Race against the time to holograms of Holocaust survivors
Researchers hope to create a permanent interactive experience with the holograms, so it will feel like the survivors talk in person
BEACHWOOD, Ohio – Stanley Bernath is a 92-year-old Holocaust survivor, among a few still alive. New technology makes it possible that people, upon hearing of his heart-wrenching experience, at first hand for decades, perhaps even centuries – through an interactive hologram.
As survivors of the Holocaust continue to die, the researchers have looked for ways to tell their story to future generations – but not only in books or movies. Researchers in the US have come up with an interactive experience that users feel that they’re having a conversation with a survivor – in real-time.
“We are truly in the last generation that is going to benefit of the seat of Holocaust survivors,” Kia Hays, a program manager at the University of Southern California Shoah Foundation, told Fox News.
The foundation researchers worked to refine the hologram technology of the past 10 years to create an experience that has never been done before with Holocaust survivors. The technology used is the most advanced.
“The holocaust should never be forgotten, and that is the reason why I like to do,” Stanley said.
He is the 15th survivor of the Holocaust to be made into a hologram.
Stanley’s story is undergoing a beta-test as an interactive biography at a display at the Maltz Museum near Cleveland, Ohio before researchers complete him in a hologram. The public may ask questions of Stanley hologram questions and get an answer from him as if he were a conversation face-to-face.
“By means of this device, we can say that we are taking a page from history and make it come alive,” Maltz Museum Founder Milton Maltz told Fox News.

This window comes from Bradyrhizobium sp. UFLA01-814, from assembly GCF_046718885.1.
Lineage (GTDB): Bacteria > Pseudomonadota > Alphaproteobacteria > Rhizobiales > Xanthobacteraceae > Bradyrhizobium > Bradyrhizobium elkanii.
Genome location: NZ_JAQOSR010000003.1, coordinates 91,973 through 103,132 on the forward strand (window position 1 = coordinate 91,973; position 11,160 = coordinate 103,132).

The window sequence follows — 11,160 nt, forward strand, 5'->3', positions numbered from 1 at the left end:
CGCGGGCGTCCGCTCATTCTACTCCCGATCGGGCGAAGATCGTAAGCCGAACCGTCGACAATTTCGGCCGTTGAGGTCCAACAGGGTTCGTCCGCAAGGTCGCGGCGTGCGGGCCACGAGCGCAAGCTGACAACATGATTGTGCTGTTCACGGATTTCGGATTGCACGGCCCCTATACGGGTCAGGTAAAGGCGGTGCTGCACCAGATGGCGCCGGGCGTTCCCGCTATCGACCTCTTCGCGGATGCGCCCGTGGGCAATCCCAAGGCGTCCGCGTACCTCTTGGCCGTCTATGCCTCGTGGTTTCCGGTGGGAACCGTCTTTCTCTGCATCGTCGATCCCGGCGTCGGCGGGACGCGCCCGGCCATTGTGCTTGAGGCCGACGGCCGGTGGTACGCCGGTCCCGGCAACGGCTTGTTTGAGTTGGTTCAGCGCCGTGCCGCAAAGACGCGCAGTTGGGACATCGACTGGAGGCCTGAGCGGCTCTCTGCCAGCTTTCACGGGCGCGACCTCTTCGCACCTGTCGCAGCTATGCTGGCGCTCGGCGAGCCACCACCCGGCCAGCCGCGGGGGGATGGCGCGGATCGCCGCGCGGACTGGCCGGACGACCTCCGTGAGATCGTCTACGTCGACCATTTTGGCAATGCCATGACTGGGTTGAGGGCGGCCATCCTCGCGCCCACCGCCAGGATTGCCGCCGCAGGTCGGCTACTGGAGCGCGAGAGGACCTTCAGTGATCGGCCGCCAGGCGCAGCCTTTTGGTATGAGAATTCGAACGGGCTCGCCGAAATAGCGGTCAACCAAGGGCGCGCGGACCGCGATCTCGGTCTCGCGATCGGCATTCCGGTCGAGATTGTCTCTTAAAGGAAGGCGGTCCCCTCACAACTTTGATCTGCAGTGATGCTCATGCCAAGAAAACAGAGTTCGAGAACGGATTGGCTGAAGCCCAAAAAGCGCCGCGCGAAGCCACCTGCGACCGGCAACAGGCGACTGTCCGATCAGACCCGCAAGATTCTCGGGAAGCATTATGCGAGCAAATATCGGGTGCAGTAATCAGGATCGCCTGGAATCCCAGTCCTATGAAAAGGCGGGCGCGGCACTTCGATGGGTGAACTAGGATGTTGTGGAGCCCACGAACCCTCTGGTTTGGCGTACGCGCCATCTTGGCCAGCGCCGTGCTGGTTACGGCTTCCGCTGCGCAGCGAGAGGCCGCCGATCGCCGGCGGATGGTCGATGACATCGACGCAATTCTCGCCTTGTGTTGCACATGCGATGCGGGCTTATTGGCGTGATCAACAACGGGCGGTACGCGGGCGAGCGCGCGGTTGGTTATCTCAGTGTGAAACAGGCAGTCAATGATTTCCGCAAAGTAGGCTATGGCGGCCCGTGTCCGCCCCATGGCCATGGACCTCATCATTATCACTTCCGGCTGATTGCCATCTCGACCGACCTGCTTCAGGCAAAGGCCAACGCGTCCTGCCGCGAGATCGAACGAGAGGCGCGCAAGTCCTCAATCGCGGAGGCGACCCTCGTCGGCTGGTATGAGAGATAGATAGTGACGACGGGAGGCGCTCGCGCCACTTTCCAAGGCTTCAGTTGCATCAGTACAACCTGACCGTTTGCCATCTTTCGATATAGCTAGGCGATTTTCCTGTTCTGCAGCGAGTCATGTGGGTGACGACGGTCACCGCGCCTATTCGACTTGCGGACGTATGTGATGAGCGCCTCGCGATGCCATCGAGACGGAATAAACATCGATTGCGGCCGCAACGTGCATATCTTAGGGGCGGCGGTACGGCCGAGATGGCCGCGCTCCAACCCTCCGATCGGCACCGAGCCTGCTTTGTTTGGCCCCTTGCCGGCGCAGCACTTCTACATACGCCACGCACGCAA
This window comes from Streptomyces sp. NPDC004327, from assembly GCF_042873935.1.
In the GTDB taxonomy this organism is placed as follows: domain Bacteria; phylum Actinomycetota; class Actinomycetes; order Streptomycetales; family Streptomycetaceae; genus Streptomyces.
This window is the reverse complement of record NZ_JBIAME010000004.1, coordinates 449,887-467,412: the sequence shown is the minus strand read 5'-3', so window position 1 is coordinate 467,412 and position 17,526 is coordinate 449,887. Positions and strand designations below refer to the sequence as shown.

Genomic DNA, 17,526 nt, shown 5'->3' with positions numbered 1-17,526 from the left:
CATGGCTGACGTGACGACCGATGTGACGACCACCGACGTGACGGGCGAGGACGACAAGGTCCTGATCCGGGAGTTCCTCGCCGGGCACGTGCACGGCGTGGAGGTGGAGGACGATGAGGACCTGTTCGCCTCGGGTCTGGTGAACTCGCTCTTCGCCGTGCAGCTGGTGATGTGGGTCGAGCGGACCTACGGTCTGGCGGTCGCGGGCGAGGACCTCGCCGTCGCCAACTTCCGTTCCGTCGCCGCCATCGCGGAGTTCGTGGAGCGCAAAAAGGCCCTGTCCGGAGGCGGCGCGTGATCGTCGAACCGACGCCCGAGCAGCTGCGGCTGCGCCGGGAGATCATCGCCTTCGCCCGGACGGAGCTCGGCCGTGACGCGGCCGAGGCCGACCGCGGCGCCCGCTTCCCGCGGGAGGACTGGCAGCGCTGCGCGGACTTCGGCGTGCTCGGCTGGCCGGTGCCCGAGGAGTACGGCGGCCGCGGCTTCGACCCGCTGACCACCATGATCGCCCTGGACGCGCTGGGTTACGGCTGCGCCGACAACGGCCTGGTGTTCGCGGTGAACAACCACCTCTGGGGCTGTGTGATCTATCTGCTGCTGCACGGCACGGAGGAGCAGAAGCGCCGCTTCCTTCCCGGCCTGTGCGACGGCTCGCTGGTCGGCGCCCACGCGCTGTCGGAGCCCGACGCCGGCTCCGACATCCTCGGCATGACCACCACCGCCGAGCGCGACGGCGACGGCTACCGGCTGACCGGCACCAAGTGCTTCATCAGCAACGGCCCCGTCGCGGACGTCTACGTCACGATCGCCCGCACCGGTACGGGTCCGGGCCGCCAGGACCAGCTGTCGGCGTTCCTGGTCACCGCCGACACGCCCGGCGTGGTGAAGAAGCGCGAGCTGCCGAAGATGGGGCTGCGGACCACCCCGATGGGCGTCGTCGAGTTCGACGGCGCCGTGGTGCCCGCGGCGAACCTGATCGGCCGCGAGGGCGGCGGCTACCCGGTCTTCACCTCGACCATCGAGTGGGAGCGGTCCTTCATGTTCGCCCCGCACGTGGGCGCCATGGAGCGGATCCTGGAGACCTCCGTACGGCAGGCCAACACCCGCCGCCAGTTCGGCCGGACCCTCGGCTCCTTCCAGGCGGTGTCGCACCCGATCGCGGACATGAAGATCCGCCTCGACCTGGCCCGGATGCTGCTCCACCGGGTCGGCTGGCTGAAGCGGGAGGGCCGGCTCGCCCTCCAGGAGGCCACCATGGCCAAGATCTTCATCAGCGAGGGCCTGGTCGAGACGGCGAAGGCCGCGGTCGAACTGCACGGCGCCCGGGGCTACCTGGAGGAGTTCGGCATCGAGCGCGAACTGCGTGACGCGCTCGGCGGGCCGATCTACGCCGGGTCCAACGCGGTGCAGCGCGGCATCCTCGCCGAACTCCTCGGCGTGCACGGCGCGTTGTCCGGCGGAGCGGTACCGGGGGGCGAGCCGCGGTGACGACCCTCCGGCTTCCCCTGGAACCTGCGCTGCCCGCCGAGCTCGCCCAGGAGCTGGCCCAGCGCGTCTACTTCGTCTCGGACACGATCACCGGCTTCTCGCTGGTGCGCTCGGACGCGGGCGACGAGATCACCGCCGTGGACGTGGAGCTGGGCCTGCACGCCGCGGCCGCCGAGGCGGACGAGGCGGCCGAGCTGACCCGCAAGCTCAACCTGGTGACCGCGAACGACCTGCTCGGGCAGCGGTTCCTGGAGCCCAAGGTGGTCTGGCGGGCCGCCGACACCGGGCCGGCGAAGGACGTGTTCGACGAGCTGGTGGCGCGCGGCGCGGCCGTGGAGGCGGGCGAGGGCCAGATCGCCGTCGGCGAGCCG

On the point of beta testing Stanley interactive interview has been months in the making, Hays said.
Stanley Bernath is a 92-year-old Holocaust survivor, among a few still alive. New technology makes it possible that people, upon hearing of his heart-wrenching experience, at first hand for decades, perhaps even centuries – through an interactive hologram.
Months prior to the beta test, Shoah Foundation researchers in Los Angeles worked to come up with the possible questions that someone in the audience like to ask a survivor, Hays said. In the two months prior to the recording of the interview with a survivor such as Stanley, Hays, said the foundation is working on building a relationship with the individual.
“At that time, that allows us to know what the limitations that this person has,” Hays said.
Stanley interview consisted of two, five hours per day and almost a thousand questions, she explained.
“We had, when we were doing the hologram, about 1300 light around me, blinding me,” Stanley said. “It was not easy.”
Stanley interview, which was recorded in a light stage with 116 cameras to capture a 360 volumetric display of his conversation, Hays added. The next step was to each question.
“We identify any of his comments as his own unique clip and then integrate it in the software of the system,” Hays told Fox News.
Hays noted that the relatives are not coached to answer questions in a certain way.
“We don’t have to edit, to manipulate, to change his response in any case.” Hays said. “That is Stanley. That is who he is, and that is how he feels.”
Stanley said: part of the process is an honor for him.
“I looked at it as a gift that she gave me that I could do that,” Stanley said. “One of the best things I’ve ever done in my life.”
A representative for the Maltz Museum said that the audience questions to Stanley interactive interview will be documented and the response to these questions. The collected data will be used for the refining of Stanley software in order to create a better interaction.
Michelle Chavez is a Fox News multimedia reporter based in Pittsburgh.